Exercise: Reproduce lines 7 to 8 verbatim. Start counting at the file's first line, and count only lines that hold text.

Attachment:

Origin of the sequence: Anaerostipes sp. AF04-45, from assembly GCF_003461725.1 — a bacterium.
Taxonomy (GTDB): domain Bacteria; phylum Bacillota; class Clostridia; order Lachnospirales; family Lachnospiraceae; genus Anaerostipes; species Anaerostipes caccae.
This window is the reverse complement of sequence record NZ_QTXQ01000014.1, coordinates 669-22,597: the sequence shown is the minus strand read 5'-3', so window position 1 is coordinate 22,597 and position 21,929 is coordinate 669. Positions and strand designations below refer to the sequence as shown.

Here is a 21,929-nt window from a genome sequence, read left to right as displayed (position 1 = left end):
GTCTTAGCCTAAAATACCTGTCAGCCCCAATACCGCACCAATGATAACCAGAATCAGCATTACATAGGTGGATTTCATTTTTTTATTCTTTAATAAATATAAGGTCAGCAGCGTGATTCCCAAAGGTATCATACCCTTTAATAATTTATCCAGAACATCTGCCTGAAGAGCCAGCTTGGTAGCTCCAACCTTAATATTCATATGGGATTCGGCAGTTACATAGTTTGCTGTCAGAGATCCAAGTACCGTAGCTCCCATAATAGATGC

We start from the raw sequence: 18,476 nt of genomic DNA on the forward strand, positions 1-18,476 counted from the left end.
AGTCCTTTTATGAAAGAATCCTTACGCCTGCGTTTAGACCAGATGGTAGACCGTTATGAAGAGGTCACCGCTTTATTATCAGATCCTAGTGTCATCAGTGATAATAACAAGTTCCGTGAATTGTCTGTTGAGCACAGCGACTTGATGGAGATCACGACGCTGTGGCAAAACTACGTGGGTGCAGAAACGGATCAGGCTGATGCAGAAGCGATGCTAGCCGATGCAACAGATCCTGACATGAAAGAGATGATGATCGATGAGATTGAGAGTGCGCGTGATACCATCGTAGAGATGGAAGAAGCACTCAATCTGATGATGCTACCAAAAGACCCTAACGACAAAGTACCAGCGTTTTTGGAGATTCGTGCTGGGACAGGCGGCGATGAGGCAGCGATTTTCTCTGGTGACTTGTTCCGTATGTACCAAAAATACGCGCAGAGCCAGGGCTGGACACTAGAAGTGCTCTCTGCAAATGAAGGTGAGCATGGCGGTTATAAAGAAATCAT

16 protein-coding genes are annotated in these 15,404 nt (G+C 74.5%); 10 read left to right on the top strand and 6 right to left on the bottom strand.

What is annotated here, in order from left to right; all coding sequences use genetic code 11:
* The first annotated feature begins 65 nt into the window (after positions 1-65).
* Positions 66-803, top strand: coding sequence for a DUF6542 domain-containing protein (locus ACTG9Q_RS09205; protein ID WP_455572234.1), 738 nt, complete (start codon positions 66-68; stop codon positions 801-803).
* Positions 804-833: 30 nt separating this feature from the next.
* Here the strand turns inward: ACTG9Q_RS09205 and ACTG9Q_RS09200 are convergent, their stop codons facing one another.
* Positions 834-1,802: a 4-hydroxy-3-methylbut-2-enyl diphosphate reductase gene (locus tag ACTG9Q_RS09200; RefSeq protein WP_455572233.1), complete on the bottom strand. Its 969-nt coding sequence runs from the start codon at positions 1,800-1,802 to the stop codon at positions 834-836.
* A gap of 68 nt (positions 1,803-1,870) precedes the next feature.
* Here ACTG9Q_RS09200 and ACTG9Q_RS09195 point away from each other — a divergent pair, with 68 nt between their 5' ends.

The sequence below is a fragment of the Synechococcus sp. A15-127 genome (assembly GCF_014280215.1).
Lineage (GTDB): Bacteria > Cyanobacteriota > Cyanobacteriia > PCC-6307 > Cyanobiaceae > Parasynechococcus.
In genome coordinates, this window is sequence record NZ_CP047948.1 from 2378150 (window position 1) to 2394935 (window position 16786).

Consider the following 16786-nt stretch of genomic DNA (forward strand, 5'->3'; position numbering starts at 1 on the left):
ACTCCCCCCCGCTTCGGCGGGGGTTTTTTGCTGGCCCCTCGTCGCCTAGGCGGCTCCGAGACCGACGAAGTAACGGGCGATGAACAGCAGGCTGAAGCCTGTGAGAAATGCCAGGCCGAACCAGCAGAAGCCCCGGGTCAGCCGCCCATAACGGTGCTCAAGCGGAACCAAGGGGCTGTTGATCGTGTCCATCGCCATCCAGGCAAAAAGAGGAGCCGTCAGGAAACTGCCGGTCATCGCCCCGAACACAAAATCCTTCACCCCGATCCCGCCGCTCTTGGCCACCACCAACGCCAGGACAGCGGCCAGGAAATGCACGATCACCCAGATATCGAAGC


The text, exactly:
AGTCCTTTTATGAAAGAATCCTTACGCCTGCGTTTAGACCAGATGGTAGACCGTTATGAAGAGGTCACCGCTTTATTATCAGATCCTAGTGTCATCAGTGATAATAACAAGTTCCGTGAATTGTCTGTTGAGCACAGCGACTTGATGGAGATCACGACGCTGTGGCAAAACTACGTGGGTGCAGAAACGGATCAGGCTGATGCAGAAGCGATGCTAGCCGATGCAACAGATCCTGACATGAAAGAGATGATGATCGATGAGATTGAGAGTGCGCGTGATACCATCGTAGAGATGGAAGAAGCACTCAATCTGATGATGCTACCAAAAGACCCTAACGACAAAGTACCAGCGTTTTTGGAGATTCGTGCTGGGACAGGCGGCGATGAGGCAGCGATTTTCTCTGGTGACTTGTTCCGTATGTACCAAAAATACGCGCAGAGCCAGGGCTGGACACTAGAAGTGCTCTCTGCAAATGAAGGTGAGCATGGCGGTTATAAAGAAATCAT

16 protein-coding genes are annotated in these 15,404 nt (G+C 74.5%); 10 read left to right on the top strand and 6 right to left on the bottom strand.